Maybe it’s a sign that I’m getting older, but time just does seem to feel the same way that it used to.
I’ve spoken to a lot of people my age, and this seems to be a common issue we all have taken note of. When I was younger, years felt significant, and each month seemed to have it’s own flavor.
Now, if you asked me what happened a year ago I’d have to search through photo archives and Wikipedia articles just to tell you what was happening. A person on the radio the other day said we had just passed the second anniversary of the first Covid outbreaks and I almost had to pull my car over because the thought that that much time had passed without me even realizing it made me slightly ill.
Perhaps it’s also a product of our now now now culture, but it just feels like things are not allowed to really get momentum anymore. I remember comics in the ‘90s that, while maybe not the best, were given time to find an audience and grow a following. Heck, Green Lantern/ Green Arrow came about because the book was getting cancelled and they still gave it a dozen issues before relegating the characters to back-up stories in other books.
Now it feels like if a book isn’t an immediate hit they’ll yank it off the shelf before they waste another dime on it. DC has a notorious habit of doing this as of late. Supergirl was two issues from a conclusion when they yanked it off the shelf and said people could read the last two issues in digital or trade format. Lucifer‘s latest run was pulled in the middle of an arc. Wonder Girl’s Yara Flor, arguably the best new character DC has created, with one of the best art teams assembled, was cancelled before it could even reach issue nine.
We don’t give things a chance to grow anymore. Imagine if after it’s awful first season, Star Trek: The Next Generation was cancelled? Or if Doctor Who would have never come back after the failure that was the TV movie? My god, think of the Spider-Man movies that might have been!
Of course, I’m a cynical old man, and I work with teenagers so I’m sure that is colouring my opinions, but still.
In a weird way, I really feel like this is a big part of what is driving ‘90s nostalgia as of late. The ‘90s were the last decade that felt like a real decade. Even the most vapid works from that time period just feel more substantial than a lot of the work that came after them. The result of this attempt to recapture that feeling has been mixed at best, but when it succeeds, boy, does it work out spectacularly.
Which takes us to this week’s review (thank you dear reader for sticking with this old man’s rambling this long), of Astro City by Kurt Busiek, Brent Anderson, and of course, the man himself, Alex Ross.
There are actually two Astro City books this week, so double blurbs!
Astro City Metrobook, Volume 1: A hero dreams of flight. An alien spy prepares for invasion. A young man is mentored by a hero with dark secrets. A street criminal discovers a hero’s identity. And much, much more. Step into a world of heroes and see them from a whole different perspective. These are the multiple-award-winning stories that began the epic series and changed how we think about superheroes.
Astro City- That Was Then: ASTRO CITY returns with an all-new special! Who were the Jayhawks? How did they inspire five teen sidekicks looking for answers to hit the road in a rickety crime mobile in 1969? And how will this affect Astro City in the present? This one-shot special features new and existing heroes and launches a mystery that will drive the forthcoming ASTRO CITY series.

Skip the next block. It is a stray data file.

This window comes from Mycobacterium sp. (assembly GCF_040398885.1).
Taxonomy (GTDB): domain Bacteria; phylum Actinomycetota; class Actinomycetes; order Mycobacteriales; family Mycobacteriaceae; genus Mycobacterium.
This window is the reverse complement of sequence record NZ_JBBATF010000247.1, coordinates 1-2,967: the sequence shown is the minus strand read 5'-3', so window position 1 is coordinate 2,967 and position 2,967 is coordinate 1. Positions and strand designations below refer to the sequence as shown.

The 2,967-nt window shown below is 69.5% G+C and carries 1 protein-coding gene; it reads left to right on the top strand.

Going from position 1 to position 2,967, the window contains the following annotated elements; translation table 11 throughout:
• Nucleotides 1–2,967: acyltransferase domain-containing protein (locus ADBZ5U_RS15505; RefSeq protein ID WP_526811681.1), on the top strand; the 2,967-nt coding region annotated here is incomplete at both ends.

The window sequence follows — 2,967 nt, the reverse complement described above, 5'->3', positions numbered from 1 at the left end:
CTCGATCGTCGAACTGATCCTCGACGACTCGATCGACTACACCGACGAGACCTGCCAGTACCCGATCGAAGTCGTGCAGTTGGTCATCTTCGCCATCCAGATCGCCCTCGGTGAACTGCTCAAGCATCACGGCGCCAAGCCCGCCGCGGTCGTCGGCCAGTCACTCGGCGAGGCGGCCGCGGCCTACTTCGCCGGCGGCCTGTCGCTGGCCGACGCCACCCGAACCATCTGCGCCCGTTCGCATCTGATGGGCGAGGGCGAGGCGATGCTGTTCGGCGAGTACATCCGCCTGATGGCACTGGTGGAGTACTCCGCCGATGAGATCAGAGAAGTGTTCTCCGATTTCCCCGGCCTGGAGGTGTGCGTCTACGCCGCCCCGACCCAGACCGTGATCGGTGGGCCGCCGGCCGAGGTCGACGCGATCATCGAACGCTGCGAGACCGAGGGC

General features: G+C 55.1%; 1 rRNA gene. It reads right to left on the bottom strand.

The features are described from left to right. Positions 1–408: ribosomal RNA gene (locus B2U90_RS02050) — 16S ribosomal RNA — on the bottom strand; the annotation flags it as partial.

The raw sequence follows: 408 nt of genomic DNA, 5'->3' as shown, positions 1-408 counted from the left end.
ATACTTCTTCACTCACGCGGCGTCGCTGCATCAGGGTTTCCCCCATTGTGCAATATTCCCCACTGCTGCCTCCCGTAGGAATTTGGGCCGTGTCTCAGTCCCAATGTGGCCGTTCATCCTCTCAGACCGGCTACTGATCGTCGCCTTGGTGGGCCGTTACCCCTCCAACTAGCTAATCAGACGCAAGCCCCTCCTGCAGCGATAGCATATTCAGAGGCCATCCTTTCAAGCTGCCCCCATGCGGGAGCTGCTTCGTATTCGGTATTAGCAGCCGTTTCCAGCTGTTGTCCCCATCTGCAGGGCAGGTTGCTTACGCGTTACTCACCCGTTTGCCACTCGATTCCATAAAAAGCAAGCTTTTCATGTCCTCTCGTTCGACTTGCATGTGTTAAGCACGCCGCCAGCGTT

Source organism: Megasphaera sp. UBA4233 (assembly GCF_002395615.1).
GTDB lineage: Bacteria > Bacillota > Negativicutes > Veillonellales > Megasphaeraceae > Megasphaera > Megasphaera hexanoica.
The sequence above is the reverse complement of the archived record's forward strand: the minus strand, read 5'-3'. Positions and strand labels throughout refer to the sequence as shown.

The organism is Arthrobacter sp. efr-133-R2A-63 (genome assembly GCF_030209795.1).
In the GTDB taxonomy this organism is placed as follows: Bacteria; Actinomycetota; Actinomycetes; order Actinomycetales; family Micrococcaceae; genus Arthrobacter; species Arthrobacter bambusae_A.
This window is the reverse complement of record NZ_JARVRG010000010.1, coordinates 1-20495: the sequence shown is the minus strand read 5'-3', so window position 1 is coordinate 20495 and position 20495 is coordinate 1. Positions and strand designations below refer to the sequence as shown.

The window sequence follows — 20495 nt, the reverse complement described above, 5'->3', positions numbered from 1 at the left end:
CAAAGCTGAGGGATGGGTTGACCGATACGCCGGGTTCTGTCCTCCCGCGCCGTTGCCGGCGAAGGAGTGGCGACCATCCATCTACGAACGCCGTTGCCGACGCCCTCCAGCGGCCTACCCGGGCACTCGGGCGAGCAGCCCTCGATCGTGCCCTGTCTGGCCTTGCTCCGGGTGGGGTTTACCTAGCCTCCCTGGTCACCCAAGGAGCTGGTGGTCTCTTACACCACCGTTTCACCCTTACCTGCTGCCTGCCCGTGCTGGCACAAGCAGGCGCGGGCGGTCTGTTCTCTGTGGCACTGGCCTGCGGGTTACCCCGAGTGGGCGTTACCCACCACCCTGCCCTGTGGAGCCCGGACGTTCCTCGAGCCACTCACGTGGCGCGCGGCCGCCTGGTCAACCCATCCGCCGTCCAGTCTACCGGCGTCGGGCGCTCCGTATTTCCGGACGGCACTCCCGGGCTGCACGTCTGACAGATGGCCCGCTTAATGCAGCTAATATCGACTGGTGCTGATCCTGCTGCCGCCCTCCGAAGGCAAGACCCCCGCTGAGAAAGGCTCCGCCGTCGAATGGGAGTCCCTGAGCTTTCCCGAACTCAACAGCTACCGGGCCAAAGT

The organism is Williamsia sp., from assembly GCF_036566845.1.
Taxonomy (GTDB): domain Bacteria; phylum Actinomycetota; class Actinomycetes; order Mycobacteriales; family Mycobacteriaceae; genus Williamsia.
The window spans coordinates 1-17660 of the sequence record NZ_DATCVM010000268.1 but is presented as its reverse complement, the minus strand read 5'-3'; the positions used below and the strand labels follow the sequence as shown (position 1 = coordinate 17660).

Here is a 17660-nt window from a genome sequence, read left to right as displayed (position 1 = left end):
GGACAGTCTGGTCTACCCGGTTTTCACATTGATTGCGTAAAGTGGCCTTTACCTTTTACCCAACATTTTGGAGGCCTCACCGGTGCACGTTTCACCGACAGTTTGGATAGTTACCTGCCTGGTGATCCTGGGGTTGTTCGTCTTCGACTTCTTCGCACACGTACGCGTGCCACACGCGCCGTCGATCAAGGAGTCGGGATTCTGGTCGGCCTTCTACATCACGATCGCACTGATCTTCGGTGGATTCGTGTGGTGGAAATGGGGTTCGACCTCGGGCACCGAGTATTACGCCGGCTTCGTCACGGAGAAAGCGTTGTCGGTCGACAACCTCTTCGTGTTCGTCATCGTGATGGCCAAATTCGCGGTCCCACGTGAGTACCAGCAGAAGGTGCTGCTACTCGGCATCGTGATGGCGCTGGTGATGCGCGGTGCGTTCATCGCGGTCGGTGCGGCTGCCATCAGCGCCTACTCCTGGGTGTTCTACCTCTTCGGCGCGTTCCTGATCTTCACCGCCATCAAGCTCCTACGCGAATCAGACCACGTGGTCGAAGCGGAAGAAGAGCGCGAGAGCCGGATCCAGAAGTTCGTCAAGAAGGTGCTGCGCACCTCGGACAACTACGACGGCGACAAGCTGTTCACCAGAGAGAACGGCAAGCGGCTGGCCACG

Now, full disclosure – back in the ‘90s when the first Astro City series came out, I was not reading it. It wasn’t that I didn’t like it, it’s just that 1) I had limited resources financially, and 2) I honestly don’t think I was old enough to appreciate what this book actually was.
See, Astro City is a book that could only exist in comic shops, and only thrive in a culture of literate comic readers who really understood what Kurt Busiek was going for with his stories. If you handed Volume 1 to a young kid who had zero comic knowledge outside of comic book movies, they would probably find it boring or confusing.
Astro City requires work, and it requires you to understand comics. Just like the work of Alan Moore, you have to be literate in the art form and tropes and story telling techniques to really understand what the creative team is doing.
But when you do understand it, well, it’s about the most perfect superhero book ever written.
There’s a lot going on in this series, far too much for me to get into in a single review that is already running on way too long, but trust me, if you’ve been reading comics as long as I have, you’re going to find a lot to love in Astro City. Busiek and his team understand, really understand, comics and each page is love letter to the genre and the fans. It’s full of joy and loss, pain and triumph, and characters that feel real in a way that sadly too few comic characters at the time, or even today can feel.
The characters in these books feel real in the way that they can only feel in the hearts and minds of people who love comics.
Add to that some of the best sequential art in comics, and some of the most gorgeous and epic covers Alex Ross has ever done, and these Astro City books are nostalgic treats that will not only take you back to a different time, but also help set you up for the brand new Astro City series on the very near horizon.
‘90s comics were weird and awful and wonderful and amazing. If you never read the first run of Astro City, pick up the trade (pretty decently priced too for all you get in Metrobook) and if you love it, and I know you will, check out the That Was Then one shot to get you ready for what’s to come.
Until next time, stay safe!